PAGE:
Yesterday, in a small town on the Canadian prairie, there was a celebration. A public space had been reclaimed and turned into a park where residents could go for rest and reflection. More than 200 people showed up for the official dedication. This might not seem like much until you consider that a day earlier the same number of people attended the grand opening of another public space - the long-awaited Poppy Plaza near downtown Calgary.
I know about the dedication of the small town park because the person behind it was my dad. The space was once part of the hospital grounds, but after the hospital closed and the order of nuns who had founded the hospital diminished, the park became a bit overgrown. In his semi-retirement, my dad arranged for pathways and lights and dedications to the faith of the Sisters of St. Elizabeth, who for so many years were synonymous with health care in my hometown of Macklin, Saskatchewan (pop. 1400). This park is a tribute to them.
That's not to say he did this alone - there was lots of help from people in the community - but I think most would agree that were it not for his vision, St. Joseph's Park would just be that space beside the old convent that you hope is mowed in time for the high school graduating class picture each June. At least that's how I remember it. I've been away for a while.
That he would undertake this kind of a project didn't come as a surprise to anyone who knows him. Both of my parents have spent countless hours volunteering for various causes in our community. Perhaps one of their greatest lessons to us is that we have an obligation to use our time and talents for the benefit of others and it was taught - not by words - but by example. "We raised you to make a difference," he once said to me and I've tried Dad. I've tried.
This hasn't been the easiest year for Dad. In January he lost two of his best friends - his brothers - unexpectedly, and less than a day apart. He would speak with Uncle Art or Uncle Bob (or both of them) every day. Both of them were regular visitors at our house. They spent many hours together watching sports and having a drink or two. Completing the park gave him somewhere to focus his energy; who knows what new project he'll settle on now that it's done. I'm sure my mom has a few ideas.
It's been hard to see Dad so sad, because in much the same way he wants us to be happy, that's what we want for him too. I am compelled to let him know that I no longer take my time with him for granted, at least not in the same way I might have just six months ago. Up until that time, there would always be another phone call, another visit, another chance to say "I love you." Now we know that those moments are gifts; sometimes small, but always appreciated.
I have a letter that Dad wrote to me just over 17 years ago. I was performing in one of my last music recitals of my high school 'career'. Dad misjudged what time I would actually be on stage and ended up missing my performance. In 1996, text messaging was still a novelty and there were few ways, if any, that I could have got in touch with either of my parents to let them know that they'd better hurry up. I was devastated, in the way that only a self-centred teenager could be. I was so used to my parents always being there that it felt really personal the one time they were not.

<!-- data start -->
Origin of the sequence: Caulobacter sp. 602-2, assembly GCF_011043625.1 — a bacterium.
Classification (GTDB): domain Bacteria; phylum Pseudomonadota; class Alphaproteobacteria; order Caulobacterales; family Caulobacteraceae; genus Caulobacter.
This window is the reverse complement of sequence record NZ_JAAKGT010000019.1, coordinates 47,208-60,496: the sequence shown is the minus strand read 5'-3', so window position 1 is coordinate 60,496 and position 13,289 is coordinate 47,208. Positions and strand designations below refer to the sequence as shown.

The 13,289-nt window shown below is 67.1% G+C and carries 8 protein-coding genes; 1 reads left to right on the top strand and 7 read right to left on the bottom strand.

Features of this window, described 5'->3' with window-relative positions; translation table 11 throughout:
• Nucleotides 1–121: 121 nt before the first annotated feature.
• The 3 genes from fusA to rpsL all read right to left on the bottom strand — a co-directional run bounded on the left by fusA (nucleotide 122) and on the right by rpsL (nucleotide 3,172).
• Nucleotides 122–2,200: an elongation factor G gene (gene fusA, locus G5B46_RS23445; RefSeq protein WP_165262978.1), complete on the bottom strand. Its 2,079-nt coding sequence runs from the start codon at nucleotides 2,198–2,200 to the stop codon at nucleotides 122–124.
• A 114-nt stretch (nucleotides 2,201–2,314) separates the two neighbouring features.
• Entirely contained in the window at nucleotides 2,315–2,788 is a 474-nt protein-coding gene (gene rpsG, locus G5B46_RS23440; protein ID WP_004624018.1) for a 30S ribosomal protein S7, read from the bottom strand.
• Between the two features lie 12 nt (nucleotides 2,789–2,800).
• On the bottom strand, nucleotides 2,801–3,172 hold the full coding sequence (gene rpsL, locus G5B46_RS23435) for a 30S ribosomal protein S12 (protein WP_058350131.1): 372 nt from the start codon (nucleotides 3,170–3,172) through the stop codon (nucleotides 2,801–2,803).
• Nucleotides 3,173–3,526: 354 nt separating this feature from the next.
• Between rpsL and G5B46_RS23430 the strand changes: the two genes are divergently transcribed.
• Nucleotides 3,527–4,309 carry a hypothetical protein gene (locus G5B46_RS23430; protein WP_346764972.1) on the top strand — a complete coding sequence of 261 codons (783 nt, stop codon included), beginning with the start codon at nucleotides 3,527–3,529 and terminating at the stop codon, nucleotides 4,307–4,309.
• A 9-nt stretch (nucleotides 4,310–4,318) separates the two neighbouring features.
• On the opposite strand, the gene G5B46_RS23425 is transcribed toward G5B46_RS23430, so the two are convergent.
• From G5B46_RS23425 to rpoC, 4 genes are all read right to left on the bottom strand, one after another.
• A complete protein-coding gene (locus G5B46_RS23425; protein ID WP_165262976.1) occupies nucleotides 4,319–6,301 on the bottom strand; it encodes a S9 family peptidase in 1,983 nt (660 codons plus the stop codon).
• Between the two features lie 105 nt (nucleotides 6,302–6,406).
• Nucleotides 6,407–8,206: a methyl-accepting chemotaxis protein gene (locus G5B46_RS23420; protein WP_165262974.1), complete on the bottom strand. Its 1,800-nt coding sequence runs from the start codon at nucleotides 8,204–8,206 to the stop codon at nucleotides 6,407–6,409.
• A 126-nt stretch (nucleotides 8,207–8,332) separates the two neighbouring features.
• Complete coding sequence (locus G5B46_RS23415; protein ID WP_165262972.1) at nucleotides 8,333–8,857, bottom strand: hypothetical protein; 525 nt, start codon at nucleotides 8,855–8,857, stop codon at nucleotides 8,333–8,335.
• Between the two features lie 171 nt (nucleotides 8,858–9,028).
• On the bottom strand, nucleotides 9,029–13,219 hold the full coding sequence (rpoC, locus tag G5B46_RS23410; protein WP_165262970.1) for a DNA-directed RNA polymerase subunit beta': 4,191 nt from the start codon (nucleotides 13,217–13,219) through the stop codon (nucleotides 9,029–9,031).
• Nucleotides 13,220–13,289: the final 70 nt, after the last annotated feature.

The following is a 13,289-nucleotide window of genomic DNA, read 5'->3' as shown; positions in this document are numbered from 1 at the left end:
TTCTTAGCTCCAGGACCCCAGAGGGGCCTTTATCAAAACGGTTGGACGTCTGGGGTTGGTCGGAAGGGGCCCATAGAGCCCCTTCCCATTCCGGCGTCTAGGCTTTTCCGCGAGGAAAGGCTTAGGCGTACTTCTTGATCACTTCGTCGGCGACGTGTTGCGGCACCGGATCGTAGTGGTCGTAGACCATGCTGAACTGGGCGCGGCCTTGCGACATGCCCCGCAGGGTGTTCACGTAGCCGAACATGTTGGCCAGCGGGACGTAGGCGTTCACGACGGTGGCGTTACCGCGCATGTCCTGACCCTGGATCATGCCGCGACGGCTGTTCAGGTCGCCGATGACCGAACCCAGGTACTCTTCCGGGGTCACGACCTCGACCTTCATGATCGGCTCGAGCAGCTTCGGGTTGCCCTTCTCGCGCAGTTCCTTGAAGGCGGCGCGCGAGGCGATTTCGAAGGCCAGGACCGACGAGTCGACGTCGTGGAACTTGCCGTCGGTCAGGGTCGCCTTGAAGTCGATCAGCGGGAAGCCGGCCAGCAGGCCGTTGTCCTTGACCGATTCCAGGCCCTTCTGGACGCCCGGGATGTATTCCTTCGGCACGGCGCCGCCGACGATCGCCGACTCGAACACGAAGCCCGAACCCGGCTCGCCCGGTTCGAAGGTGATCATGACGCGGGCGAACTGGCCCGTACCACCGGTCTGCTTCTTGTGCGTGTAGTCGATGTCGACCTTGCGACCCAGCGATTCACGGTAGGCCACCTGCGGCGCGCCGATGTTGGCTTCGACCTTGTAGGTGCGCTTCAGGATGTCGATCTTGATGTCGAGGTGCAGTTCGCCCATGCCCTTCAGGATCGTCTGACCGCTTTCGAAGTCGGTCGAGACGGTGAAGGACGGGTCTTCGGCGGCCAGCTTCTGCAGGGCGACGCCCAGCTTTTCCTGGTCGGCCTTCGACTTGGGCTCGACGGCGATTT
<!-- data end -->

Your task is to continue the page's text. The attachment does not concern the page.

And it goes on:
And so, the letter. In it, he apologized profusely and described the kind of week that I am so familiar with now. The kind where you are running back and forth trying to meet your obligations to everyone else. The kind where you're not sure what day it is, only that there is somewhere you need to be and someone who has to come along for the ride. I was reminded that he'd adjusted his schedule every day that week to be there for my siblings and I, and he was right. He was always there, and with that one minor exception, he always has been.
Now that I have children of my own, I have a much better understanding of everything he and Mom did for us. I have a hard enough time juggling the schedule to manage activities for two kids; I can't imagine how they balanced five busy children (including one with special needs). I don't remember ever being made to feel like it was a burden to them either. Mom worked too, and they split chauffeur and parenting duties long before it ever became popular. It was Dad who drove us to music lessons every Monday and Dad who took care of us every Thursday night for nearly four years while Mom completed some university classes. We ate a lot of noodles and beans, but that was okay.
A few days ago I saw Dad at yet another family funeral. Again, we had the opportunity to reflect on what we want to leave behind, and how we want our family and friends to remember us. So many of my cousins knew Dad as the bachelor uncle before he finally settled down with Mom and had children of his own. As my Uncles pass on there he is, letting his nieces and nephews know that he's thinking about them and will be there for them when they call. He will never ever replace their own fathers, but "You're just like my dad," is what they say to him.
As we got ready to leave after the service, a wave of emotion swept over me. I started sobbing as I hugged him goodbye, just grateful for the opportunity to be able to do so.
Happy Father's Day Dad.